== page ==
I guess heading into the game, I do expect a solid performance from Baker. Why? Because he does have control of his fastball and will more consistently get, and stay, ahead in the count. Because of that, the A's hitters will hopefully have to swing and put the ball into play much earlier.
But I guess that's why they play the games. Here is how Scott Baker did yesterday against the A's:
So, let's get to the observations!
I think that it is safe to say that the story the last two games has not only been the Twins two top pitching prospects, but also a viewing of just what that Oakland offense is all about. Scott Baker threw pretty well, but the A's hitters took a lot of pitches and fouled off numerous two-strike pitches, forcing Baker to last just five innings. I was impressed though. He kept throwing strikes and challenging hitters throughout his innings. With help from the offense, Baker was able to record his second win with that Twins.
Anyway, as you know if you've seen these analyses in the past, I tracked, pitch-by-pitch, Baker's pitching performance. I noted which type of pitch he threw and and then jotted down the speed of the pitch given on Fox Sports Net. (Thankfully, it was available throughout the game) I realize that the radar gun speed given on the telecast is subject to debate, but it's all I had to work with. So, how did he do it?
Let's start with the high level look at Baker's performance:
IP H R ER BB SO
Scott Baker 5.0 5 3 3 1 3
Of the 105 pitches that Baker threw, 68 of them (64.8%) were strikes. 67% is generally considered very good so Baker was really good, but could be better. Again, this is probably a very good number against the patient Oakland A's lineup that will take borderline pitches.
Here is a breakdown of the type of pitch that Baker threw.
Fastball - 68 (64.8%)
Curveball - 25 (23.8%)
Change Up - 12 (11.4%)
One important thing for me was his ability to throw strikes, particularly with his fastball. So here is a breakdown of his strikes and balls with each of his pitches:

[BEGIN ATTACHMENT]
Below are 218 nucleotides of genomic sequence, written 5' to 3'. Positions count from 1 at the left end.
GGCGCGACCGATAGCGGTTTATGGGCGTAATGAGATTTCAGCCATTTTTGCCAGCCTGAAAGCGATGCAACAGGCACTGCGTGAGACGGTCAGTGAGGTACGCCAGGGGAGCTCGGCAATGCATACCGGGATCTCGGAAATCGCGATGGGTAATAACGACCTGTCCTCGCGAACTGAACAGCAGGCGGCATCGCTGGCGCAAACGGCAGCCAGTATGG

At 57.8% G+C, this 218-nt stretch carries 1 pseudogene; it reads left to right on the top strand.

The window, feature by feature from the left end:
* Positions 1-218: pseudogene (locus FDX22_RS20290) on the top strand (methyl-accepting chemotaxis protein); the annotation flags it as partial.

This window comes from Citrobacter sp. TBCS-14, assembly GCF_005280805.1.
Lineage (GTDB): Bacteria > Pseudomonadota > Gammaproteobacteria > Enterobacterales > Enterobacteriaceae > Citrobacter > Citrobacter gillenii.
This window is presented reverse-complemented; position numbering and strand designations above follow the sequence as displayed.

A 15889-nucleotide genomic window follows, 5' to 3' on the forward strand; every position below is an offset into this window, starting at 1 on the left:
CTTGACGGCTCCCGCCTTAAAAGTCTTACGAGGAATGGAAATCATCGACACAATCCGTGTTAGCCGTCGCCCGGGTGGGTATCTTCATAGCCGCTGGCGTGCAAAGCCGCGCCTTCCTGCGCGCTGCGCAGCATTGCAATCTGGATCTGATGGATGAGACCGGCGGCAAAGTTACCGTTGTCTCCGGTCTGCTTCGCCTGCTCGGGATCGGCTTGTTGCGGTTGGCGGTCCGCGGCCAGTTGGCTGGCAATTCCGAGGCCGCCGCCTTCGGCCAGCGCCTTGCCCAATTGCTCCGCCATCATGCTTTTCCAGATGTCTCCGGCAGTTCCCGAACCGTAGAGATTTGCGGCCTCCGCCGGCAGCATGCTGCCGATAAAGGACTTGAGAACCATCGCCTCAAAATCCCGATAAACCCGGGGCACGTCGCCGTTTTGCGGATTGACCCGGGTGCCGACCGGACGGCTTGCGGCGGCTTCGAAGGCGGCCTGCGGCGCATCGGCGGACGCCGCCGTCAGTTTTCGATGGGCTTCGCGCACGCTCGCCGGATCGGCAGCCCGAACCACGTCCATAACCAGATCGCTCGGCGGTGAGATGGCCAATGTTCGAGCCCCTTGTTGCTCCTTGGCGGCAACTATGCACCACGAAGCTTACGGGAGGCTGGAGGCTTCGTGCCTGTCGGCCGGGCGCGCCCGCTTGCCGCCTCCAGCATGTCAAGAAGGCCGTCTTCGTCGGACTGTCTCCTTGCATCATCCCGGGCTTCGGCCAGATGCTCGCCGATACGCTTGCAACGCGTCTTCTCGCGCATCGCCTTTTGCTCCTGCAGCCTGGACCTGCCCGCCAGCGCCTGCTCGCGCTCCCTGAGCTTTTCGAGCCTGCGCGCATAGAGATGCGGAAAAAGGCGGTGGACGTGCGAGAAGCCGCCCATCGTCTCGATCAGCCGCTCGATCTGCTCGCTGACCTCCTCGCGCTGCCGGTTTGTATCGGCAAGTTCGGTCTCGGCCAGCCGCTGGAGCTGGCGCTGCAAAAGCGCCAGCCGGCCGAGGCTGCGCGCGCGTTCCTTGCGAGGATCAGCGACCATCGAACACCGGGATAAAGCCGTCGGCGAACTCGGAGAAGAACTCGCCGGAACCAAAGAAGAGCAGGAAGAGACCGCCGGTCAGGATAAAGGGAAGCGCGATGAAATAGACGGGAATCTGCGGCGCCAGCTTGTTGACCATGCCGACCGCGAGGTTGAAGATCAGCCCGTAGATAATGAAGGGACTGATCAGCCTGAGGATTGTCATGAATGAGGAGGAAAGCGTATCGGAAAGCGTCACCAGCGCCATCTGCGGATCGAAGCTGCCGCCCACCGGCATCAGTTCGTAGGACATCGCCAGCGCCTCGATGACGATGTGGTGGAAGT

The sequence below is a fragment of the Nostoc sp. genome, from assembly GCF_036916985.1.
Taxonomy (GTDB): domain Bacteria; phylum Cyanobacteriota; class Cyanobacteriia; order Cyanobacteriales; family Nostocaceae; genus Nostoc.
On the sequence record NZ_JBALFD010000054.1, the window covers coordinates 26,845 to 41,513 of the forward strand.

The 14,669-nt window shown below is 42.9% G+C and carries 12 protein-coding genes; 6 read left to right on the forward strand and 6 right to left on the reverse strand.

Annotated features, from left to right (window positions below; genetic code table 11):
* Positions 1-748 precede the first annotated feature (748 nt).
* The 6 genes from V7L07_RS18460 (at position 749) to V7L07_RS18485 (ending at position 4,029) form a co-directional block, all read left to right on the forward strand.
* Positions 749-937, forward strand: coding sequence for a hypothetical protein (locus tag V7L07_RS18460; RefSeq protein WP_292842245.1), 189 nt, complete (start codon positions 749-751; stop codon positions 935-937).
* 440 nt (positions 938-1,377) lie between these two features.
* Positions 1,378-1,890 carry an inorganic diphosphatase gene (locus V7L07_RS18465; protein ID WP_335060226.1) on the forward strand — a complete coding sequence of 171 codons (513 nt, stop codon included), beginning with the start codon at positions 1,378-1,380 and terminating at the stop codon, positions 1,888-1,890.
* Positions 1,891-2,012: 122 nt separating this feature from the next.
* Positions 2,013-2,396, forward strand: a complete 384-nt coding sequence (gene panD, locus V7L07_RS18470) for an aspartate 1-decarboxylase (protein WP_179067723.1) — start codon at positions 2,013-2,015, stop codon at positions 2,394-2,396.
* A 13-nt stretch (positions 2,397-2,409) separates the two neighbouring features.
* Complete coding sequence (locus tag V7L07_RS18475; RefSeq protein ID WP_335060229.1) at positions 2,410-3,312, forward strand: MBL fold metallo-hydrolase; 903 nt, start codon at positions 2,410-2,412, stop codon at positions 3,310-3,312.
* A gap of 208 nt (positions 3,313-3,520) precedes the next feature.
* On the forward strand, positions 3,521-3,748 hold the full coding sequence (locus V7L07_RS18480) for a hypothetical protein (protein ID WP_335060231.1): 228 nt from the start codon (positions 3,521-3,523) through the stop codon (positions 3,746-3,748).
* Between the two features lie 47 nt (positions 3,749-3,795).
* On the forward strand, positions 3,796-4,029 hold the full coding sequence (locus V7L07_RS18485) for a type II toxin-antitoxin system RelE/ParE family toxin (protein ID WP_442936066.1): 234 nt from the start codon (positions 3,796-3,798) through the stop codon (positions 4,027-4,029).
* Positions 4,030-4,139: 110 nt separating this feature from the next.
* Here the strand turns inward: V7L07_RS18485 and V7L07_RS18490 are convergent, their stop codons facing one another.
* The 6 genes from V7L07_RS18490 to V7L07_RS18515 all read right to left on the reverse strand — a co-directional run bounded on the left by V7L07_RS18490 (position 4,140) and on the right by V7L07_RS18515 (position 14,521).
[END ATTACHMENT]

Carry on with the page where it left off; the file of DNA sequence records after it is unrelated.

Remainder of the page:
Fastball - 47/68 strikes (69.1%)
Curveball - 11/25 strikes (44.0%)
Changeup - 10/12 strikes (83.3%)
Here are the number of pitches he threw each inning and the type of pitch:
1st inning - 18 pitches (13 fastball, 4 curveballs, 1 changeup)
2nd inning - 20 pitches (14 fastball, 4 curveballs, 2 changeup)
3rd inning - 14 pitches (8 fastball, 4 curveballs, 2 changeup)
4th inning - 12 pitches (11 fastball, 0 curveballs, 1 changeup)
5th inning - 41 pitches (22 fastball, 13 curveballs, 6 changeup)
Total - 105 pitches (68 fastball, 25 curveballs, 12 changeup)
It was interesting to me if Baker was able to maintain velocity on his fastball (and his other pitches) throughout the game.
Fastball Curveball Changeup
1st inning - 91.5 80.3 82.0
2nd inning - 91.1 78.5 81.5
3rd inning - 91.1 77.8 81.5
4th inning - 92.6 N/A 82.0
5th inning - 92.7 77.8 81.7
It was interesting to see the difference in speed of Baker's fastball. He throws two distinct fastballs. He throws a 2-seam fastball that comes in between 88 and 90 mph, but he also throws a 4-seam fastball that is straighter, but thrown between 92 and 94 mph. Either way, the velocity on his offspeed pitches is slow enough to be deceptive. Anyway, to show the range of speed with his fastball, here are the number of times he reached each number on the radar gun: